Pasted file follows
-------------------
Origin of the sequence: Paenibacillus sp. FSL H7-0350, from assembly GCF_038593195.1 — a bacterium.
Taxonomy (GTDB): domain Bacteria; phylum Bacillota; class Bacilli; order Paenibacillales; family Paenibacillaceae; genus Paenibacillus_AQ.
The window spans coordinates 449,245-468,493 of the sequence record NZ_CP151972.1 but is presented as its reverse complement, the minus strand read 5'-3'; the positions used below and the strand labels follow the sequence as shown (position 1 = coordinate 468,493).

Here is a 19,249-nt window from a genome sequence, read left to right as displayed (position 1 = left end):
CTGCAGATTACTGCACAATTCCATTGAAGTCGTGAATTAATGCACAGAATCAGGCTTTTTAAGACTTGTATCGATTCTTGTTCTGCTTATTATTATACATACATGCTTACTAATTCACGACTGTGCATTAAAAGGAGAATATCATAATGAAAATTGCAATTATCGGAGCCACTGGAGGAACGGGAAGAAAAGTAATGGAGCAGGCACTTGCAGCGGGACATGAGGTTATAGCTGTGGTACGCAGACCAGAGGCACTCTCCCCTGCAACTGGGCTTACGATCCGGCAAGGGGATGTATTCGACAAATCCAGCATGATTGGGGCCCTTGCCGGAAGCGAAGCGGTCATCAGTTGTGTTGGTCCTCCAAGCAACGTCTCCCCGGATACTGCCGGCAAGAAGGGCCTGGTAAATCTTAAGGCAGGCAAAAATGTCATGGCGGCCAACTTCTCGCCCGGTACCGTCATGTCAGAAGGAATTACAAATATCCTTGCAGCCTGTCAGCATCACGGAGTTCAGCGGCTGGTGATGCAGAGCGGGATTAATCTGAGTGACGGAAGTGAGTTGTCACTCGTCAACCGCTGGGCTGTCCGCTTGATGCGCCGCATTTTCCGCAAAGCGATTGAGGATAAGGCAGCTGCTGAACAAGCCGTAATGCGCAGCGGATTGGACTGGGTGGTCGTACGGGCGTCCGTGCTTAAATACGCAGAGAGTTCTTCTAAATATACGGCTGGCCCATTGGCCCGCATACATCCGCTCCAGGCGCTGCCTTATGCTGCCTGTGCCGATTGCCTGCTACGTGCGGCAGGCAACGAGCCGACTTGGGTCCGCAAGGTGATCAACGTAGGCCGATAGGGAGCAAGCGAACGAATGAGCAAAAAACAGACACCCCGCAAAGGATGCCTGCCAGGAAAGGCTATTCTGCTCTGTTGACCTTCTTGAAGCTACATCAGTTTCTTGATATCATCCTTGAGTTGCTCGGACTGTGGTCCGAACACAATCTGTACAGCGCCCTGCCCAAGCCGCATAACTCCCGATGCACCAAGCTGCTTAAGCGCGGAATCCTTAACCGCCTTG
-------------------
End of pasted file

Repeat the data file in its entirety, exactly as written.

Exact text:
Origin of the sequence: Paenibacillus sp. FSL H7-0350, from assembly GCF_038593195.1 — a bacterium.
Taxonomy (GTDB): domain Bacteria; phylum Bacillota; class Bacilli; order Paenibacillales; family Paenibacillaceae; genus Paenibacillus_AQ.
The window spans coordinates 449,245-468,493 of the sequence record NZ_CP151972.1 but is presented as its reverse complement, the minus strand read 5'-3'; the positions used below and the strand labels follow the sequence as shown (position 1 = coordinate 468,493).

Here is a 19,249-nt window from a genome sequence, read left to right as displayed (position 1 = left end):
CTGCAGATTACTGCACAATTCCATTGAAGTCGTGAATTAATGCACAGAATCAGGCTTTTTAAGACTTGTATCGATTCTTGTTCTGCTTATTATTATACATACATGCTTACTAATTCACGACTGTGCATTAAAAGGAGAATATCATAATGAAAATTGCAATTATCGGAGCCACTGGAGGAACGGGAAGAAAAGTAATGGAGCAGGCACTTGCAGCGGGACATGAGGTTATAGCTGTGGTACGCAGACCAGAGGCACTCTCCCCTGCAACTGGGCTTACGATCCGGCAAGGGGATGTATTCGACAAATCCAGCATGATTGGGGCCCTTGCCGGAAGCGAAGCGGTCATCAGTTGTGTTGGTCCTCCAAGCAACGTCTCCCCGGATACTGCCGGCAAGAAGGGCCTGGTAAATCTTAAGGCAGGCAAAAATGTCATGGCGGCCAACTTCTCGCCCGGTACCGTCATGTCAGAAGGAATTACAAATATCCTTGCAGCCTGTCAGCATCACGGAGTTCAGCGGCTGGTGATGCAGAGCGGGATTAATCTGAGTGACGGAAGTGAGTTGTCACTCGTCAACCGCTGGGCTGTCCGCTTGATGCGCCGCATTTTCCGCAAAGCGATTGAGGATAAGGCAGCTGCTGAACAAGCCGTAATGCGCAGCGGATTGGACTGGGTGGTCGTACGGGCGTCCGTGCTTAAATACGCAGAGAGTTCTTCTAAATATACGGCTGGCCCATTGGCCCGCATACATCCGCTCCAGGCGCTGCCTTATGCTGCCTGTGCCGATTGCCTGCTACGTGCGGCAGGCAACGAGCCGACTTGGGTCCGCAAGGTGATCAACGTAGGCCGATAGGGAGCAAGCGAACGAATGAGCAAAAAACAGACACCCCGCAAAGGATGCCTGCCAGGAAAGGCTATTCTGCTCTGTTGACCTTCTTGAAGCTACATCAGTTTCTTGATATCATCCTTGAGTTGCTCGGACTGTGGTCCGAACACAATCTGTACAGCGCCCTGCCCAAGCCGCATAACTCCCGATGCACCAAGCTGCTTAAGCGCGGAATCCTTAACCGCCTTG